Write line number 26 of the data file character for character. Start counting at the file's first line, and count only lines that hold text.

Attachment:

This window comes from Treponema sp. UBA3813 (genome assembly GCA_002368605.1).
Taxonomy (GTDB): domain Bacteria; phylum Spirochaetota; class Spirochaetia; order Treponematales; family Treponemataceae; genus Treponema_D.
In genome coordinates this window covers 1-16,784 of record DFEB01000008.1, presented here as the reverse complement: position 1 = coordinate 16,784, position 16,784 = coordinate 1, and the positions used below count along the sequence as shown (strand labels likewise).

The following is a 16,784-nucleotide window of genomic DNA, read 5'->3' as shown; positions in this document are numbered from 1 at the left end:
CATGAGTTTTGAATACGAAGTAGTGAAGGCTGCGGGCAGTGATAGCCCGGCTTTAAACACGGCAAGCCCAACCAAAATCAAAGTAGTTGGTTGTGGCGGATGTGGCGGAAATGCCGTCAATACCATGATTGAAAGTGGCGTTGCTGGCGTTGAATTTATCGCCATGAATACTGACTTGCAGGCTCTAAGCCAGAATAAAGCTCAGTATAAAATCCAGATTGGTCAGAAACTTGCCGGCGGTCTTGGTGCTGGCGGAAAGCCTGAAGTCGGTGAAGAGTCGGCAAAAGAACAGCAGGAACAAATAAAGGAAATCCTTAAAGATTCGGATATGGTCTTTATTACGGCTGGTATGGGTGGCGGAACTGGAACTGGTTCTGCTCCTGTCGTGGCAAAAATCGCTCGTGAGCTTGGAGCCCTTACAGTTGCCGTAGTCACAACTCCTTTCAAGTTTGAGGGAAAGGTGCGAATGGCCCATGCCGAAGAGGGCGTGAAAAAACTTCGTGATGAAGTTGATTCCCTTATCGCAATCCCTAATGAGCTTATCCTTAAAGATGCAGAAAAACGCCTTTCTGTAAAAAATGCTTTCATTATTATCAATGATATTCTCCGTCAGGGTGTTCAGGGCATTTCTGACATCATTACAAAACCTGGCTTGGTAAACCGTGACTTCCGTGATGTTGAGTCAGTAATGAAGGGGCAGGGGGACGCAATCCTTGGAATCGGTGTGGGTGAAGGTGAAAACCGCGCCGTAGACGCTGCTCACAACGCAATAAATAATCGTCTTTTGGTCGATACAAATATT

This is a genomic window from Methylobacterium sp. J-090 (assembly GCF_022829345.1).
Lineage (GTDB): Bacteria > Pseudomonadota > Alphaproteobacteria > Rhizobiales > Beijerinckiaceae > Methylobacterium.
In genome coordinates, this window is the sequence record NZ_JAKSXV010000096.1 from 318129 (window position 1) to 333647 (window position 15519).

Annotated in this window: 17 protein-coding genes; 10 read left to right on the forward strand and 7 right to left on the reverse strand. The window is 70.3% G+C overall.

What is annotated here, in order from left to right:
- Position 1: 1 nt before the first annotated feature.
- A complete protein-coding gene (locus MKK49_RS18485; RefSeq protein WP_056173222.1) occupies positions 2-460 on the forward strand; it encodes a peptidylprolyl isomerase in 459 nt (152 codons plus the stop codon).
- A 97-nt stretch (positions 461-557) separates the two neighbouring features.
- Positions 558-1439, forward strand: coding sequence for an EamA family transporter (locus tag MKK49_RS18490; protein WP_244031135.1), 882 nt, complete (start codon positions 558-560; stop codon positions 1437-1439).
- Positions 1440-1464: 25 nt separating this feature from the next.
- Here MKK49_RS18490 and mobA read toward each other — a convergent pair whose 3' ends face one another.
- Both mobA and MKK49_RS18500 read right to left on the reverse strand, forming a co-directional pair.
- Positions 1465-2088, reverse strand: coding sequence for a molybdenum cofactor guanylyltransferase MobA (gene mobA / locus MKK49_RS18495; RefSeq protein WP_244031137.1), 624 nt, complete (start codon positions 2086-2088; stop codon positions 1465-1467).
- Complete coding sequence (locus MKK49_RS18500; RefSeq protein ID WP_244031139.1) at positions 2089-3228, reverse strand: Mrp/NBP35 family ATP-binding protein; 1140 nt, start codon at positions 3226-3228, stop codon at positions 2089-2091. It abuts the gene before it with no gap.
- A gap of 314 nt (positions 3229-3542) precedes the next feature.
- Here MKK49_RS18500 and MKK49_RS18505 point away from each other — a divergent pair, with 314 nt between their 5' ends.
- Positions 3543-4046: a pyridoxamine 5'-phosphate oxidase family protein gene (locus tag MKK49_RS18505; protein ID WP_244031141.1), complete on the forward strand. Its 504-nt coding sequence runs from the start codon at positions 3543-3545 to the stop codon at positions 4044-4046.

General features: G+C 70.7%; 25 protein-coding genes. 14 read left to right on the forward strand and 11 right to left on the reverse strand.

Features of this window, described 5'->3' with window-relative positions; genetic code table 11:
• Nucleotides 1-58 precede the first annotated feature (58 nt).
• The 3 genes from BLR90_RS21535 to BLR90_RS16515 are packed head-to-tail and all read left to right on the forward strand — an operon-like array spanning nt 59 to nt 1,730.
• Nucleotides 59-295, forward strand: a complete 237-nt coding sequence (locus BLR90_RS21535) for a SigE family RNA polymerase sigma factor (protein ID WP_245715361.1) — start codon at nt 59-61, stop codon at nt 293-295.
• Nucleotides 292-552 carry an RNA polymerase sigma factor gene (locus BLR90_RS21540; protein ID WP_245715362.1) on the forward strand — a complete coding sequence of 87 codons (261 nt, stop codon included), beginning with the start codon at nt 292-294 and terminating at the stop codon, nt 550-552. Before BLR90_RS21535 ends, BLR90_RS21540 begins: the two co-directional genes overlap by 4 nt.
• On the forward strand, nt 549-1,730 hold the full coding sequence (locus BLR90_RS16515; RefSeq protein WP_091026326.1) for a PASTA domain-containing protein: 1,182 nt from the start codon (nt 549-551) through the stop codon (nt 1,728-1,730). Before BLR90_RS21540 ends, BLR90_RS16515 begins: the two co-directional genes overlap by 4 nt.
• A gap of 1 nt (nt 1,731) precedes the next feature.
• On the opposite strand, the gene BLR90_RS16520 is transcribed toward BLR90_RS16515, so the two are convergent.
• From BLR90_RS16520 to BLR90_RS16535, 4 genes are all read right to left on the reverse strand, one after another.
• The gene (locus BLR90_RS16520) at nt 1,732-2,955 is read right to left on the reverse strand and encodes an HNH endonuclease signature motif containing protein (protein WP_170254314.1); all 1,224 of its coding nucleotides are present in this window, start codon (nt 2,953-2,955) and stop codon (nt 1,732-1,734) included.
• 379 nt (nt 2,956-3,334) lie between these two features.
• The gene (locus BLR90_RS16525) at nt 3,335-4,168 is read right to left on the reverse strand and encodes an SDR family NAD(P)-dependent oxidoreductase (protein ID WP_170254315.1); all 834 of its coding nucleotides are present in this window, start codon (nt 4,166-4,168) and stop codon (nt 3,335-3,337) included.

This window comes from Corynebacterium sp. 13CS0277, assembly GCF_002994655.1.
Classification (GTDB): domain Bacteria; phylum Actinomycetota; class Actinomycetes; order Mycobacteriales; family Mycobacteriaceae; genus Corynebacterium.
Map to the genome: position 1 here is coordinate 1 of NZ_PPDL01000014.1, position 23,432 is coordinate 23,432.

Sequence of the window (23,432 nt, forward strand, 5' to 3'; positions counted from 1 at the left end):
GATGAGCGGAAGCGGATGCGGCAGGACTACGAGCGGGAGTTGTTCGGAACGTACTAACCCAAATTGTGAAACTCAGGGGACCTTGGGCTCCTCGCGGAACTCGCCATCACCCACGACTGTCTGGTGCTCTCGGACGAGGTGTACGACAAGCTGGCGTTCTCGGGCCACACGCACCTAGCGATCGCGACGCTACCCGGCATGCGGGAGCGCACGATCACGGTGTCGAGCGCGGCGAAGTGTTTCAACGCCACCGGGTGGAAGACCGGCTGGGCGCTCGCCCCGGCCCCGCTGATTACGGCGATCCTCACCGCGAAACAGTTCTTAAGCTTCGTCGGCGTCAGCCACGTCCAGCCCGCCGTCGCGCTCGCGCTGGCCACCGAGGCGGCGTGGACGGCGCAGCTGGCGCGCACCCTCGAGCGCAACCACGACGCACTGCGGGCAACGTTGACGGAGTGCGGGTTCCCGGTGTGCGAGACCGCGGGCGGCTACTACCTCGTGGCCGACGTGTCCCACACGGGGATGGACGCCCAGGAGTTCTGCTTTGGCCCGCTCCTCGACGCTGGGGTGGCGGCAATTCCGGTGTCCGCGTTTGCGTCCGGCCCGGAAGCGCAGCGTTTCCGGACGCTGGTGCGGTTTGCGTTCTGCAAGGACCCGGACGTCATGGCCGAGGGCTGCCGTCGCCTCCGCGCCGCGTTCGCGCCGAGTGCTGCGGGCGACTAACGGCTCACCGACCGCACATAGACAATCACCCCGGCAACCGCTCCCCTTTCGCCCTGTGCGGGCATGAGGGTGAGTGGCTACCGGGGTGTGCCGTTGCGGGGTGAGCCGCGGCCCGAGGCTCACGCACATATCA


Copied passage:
• The 3 genes from BLR90_RS21535 to BLR90_RS16515 are packed head-to-tail and all read left to right on the forward strand — an operon-like array spanning nt 59 to nt 1,730.